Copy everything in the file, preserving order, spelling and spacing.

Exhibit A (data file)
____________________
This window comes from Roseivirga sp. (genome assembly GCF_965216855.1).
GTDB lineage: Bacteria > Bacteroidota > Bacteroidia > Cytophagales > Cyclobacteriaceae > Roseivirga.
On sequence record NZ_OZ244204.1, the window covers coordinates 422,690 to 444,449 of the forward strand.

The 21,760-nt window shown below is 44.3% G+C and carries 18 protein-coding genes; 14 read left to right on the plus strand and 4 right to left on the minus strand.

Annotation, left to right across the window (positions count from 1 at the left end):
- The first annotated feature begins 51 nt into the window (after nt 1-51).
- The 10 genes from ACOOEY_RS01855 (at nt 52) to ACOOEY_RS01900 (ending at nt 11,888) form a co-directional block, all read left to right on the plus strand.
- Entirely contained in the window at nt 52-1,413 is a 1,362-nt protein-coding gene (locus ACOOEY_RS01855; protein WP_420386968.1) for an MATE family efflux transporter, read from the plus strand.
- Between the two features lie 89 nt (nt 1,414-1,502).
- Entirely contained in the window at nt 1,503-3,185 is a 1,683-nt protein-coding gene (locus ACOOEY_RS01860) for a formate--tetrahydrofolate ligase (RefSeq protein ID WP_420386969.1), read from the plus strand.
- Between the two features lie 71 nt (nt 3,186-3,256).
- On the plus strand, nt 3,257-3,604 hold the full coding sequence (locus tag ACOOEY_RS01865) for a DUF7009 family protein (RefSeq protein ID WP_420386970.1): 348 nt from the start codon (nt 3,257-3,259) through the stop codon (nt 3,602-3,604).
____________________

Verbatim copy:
This window comes from Roseivirga sp. (genome assembly GCF_965216855.1).
GTDB lineage: Bacteria > Bacteroidota > Bacteroidia > Cytophagales > Cyclobacteriaceae > Roseivirga.
On sequence record NZ_OZ244204.1, the window covers coordinates 422,690 to 444,449 of the forward strand.

The 21,760-nt window shown below is 44.3% G+C and carries 18 protein-coding genes; 14 read left to right on the plus strand and 4 right to left on the minus strand.

Annotation, left to right across the window (positions count from 1 at the left end):
- The first annotated feature begins 51 nt into the window (after nt 1-51).
- The 10 genes from ACOOEY_RS01855 (at nt 52) to ACOOEY_RS01900 (ending at nt 11,888) form a co-directional block, all read left to right on the plus strand.
- Entirely contained in the window at nt 52-1,413 is a 1,362-nt protein-coding gene (locus ACOOEY_RS01855; protein WP_420386968.1) for an MATE family efflux transporter, read from the plus strand.
- Between the two features lie 89 nt (nt 1,414-1,502).
- Entirely contained in the window at nt 1,503-3,185 is a 1,683-nt protein-coding gene (locus ACOOEY_RS01860) for a formate--tetrahydrofolate ligase (RefSeq protein ID WP_420386969.1), read from the plus strand.
- Between the two features lie 71 nt (nt 3,186-3,256).
- On the plus strand, nt 3,257-3,604 hold the full coding sequence (locus tag ACOOEY_RS01865) for a DUF7009 family protein (RefSeq protein ID WP_420386970.1): 348 nt from the start codon (nt 3,257-3,259) through the stop codon (nt 3,602-3,604).